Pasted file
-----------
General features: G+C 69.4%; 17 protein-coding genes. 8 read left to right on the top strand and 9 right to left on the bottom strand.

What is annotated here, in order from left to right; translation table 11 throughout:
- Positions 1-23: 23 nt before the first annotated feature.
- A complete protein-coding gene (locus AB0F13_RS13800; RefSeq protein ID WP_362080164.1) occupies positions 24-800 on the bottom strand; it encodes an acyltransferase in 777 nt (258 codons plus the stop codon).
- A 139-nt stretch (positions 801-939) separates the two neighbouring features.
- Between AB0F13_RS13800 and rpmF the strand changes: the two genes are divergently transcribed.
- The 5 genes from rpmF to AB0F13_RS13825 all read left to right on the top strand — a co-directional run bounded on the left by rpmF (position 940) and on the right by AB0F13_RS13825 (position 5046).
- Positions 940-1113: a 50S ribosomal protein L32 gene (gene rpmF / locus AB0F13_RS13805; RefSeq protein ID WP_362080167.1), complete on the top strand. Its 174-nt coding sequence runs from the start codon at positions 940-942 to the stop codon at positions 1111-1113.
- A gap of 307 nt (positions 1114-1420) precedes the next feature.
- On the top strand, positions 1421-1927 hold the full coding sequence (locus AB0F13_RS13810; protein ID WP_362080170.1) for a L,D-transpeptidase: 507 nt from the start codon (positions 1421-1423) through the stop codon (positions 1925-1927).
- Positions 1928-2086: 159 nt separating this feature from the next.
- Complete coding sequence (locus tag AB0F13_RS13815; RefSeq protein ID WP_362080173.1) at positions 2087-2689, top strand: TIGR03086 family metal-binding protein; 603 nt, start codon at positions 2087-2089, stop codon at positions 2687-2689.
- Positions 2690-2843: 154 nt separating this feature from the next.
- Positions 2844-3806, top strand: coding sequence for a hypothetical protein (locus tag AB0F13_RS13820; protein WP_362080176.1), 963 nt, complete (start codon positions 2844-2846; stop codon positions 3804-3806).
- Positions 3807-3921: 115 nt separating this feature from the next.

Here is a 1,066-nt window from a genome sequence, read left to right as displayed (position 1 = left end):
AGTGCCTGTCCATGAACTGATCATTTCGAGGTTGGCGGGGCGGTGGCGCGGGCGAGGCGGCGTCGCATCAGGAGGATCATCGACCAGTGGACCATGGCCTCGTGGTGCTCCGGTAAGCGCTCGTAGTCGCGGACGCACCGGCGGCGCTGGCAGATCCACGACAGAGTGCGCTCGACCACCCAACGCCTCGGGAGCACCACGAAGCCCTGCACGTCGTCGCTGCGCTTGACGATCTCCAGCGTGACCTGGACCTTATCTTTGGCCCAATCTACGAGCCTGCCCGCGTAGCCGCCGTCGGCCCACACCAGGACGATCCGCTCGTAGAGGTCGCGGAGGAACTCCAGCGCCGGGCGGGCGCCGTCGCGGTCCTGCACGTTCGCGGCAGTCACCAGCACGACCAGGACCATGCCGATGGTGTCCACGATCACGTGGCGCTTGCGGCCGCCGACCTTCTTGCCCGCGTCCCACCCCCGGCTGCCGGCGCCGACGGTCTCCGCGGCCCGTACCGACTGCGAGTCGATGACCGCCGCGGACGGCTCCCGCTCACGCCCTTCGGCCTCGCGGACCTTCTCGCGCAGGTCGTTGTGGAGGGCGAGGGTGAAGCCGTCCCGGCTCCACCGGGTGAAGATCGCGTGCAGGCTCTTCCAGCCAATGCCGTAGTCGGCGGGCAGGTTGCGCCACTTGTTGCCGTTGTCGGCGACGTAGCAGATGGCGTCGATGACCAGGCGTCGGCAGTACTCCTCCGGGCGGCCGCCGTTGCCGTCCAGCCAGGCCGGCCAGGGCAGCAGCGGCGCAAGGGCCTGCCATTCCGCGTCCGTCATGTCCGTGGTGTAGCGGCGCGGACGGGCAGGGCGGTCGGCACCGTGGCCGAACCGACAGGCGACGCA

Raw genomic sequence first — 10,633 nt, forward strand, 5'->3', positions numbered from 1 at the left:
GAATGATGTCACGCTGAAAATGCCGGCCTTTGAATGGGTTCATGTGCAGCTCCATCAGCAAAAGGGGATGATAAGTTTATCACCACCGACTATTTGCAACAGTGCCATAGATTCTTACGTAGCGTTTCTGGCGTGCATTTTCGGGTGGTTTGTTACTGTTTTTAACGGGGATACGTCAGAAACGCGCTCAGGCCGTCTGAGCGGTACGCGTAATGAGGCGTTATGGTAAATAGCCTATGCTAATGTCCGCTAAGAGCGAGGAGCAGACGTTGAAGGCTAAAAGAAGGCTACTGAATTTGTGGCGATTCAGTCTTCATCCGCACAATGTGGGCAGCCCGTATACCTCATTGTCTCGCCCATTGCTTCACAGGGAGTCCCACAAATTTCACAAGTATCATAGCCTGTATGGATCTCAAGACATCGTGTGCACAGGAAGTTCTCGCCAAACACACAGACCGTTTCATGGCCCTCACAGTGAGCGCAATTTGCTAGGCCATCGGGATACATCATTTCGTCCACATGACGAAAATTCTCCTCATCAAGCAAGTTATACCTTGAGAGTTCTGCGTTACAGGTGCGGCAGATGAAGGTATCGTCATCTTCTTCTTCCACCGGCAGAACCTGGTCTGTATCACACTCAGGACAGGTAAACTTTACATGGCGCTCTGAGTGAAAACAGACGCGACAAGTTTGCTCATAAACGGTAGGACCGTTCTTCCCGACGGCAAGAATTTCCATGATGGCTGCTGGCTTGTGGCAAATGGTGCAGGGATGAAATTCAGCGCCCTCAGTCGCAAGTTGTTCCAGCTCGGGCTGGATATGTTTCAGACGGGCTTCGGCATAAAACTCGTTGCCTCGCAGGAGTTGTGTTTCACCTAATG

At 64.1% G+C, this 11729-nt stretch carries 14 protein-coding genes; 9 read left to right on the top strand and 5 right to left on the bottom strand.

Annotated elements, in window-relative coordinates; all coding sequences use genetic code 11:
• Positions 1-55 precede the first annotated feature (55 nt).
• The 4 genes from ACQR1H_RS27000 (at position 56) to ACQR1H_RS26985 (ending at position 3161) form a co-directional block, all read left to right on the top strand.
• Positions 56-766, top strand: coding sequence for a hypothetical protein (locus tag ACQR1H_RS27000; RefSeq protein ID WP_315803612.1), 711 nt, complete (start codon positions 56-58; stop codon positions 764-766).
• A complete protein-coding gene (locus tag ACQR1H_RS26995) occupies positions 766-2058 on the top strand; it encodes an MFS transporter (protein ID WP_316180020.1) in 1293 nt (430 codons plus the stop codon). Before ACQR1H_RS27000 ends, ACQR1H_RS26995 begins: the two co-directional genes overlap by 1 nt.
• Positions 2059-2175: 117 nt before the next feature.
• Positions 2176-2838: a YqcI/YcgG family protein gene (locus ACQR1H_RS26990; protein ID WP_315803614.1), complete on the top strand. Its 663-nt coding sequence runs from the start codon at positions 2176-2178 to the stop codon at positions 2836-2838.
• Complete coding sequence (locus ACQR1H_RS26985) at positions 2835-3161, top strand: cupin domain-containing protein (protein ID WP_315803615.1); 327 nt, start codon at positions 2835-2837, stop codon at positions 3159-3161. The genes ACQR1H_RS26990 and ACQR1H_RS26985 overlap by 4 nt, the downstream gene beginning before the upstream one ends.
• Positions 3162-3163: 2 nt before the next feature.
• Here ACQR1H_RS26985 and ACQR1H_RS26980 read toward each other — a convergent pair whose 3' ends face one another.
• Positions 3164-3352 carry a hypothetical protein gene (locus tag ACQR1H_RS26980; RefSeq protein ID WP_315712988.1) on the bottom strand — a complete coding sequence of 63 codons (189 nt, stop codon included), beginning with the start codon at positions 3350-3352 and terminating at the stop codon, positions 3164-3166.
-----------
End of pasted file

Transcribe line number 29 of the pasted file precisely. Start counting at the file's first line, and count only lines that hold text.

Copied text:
• Positions 3162-3163: 2 nt before the next feature.